It was a perfect day to go canoeing, so my aunt and I went. The Chicago River Canoe and Kayak company are really smart for capitalising on water sports in Chicago and the suburbs, and apparently they’re open every day from 9am to 8pm on weekdays, and 10am to 7pm on weekends. You can choose between a canoe (2 people), a kayak (1 person) or a tandem kayak (2 people), and they charge by the hour.
The place I went to was along Skokie Lagoon – a quaint little lake/reservoir thing that’s quite large. The water’s not that nice to fall into since it’s pretty dirty, but otherwise it’s quite serene despite being right next to the bike trail and some roads. Lots of trees surrounding the whole area, although the cotton’s been flying around like crazy lately so there was a layer of fluff floating on the surface of the water. It can snow in June!!
Along the way, I spotted a blue heron perched on a fallen tree, and my aunt told me that it was the resident heron since she always sees it in that same area. But after canoeing for a few more minutes, I spotted another heron flying close to the water. Then later on, I saw another pair of herons flying side by side. I thought I was seeing the same 2 herons again and again, or there was a family of 4 herons all hanging out together on fathers’ day, which seemed quite appropriate. The herons seemed to go along with all the families that were also kayaking/canoeing together.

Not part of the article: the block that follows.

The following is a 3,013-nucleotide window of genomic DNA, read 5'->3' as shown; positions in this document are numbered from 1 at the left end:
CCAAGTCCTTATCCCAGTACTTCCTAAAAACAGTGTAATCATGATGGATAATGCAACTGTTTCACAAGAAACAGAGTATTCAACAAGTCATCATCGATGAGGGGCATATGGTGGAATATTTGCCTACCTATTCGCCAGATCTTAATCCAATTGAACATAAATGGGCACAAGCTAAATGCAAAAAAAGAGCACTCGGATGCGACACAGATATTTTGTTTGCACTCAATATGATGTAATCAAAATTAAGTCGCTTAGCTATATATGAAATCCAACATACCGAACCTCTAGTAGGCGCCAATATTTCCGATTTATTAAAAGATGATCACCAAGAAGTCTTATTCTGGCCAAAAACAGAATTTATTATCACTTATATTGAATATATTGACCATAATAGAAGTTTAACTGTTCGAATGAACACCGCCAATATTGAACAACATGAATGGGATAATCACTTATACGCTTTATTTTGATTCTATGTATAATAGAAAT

Seeing all the herons together got me thinking: why is it so difficult for us to tell apart the same species of animal apart? I know that animals with a patterned coat (e.g. leopards, zebras) each have their own distinct stripes or spots, like a thumbprint, but knowing that doesn’t make it any easier to tell one heron from another heron, or one penguin from another (not comparing babies with their adult version, of course). Yet it’s so easy for us to tell one human from another, as our features seem to have a larger range. Maybe it’s only because we’re used to our own species that we can tell the difference? Plus we seem to have more variety in personality due to our intelligence and highly social behaviour, so we know who is who. Even if we can’t see one another, we can recognise the voices of people we know or by the words they use. Perhaps according to the same principles, animals of the same species can distinguish one of them from another, just like we can. If these animals can be so unique among themselves, how much more are we special to one another!!
Anyway, have a Happy Fathers’ Day! Make sure your dad knows just how special he is to you, because everyone only has one father!! Biologically, at least. All the father figures in our lives are just the icing on the cake.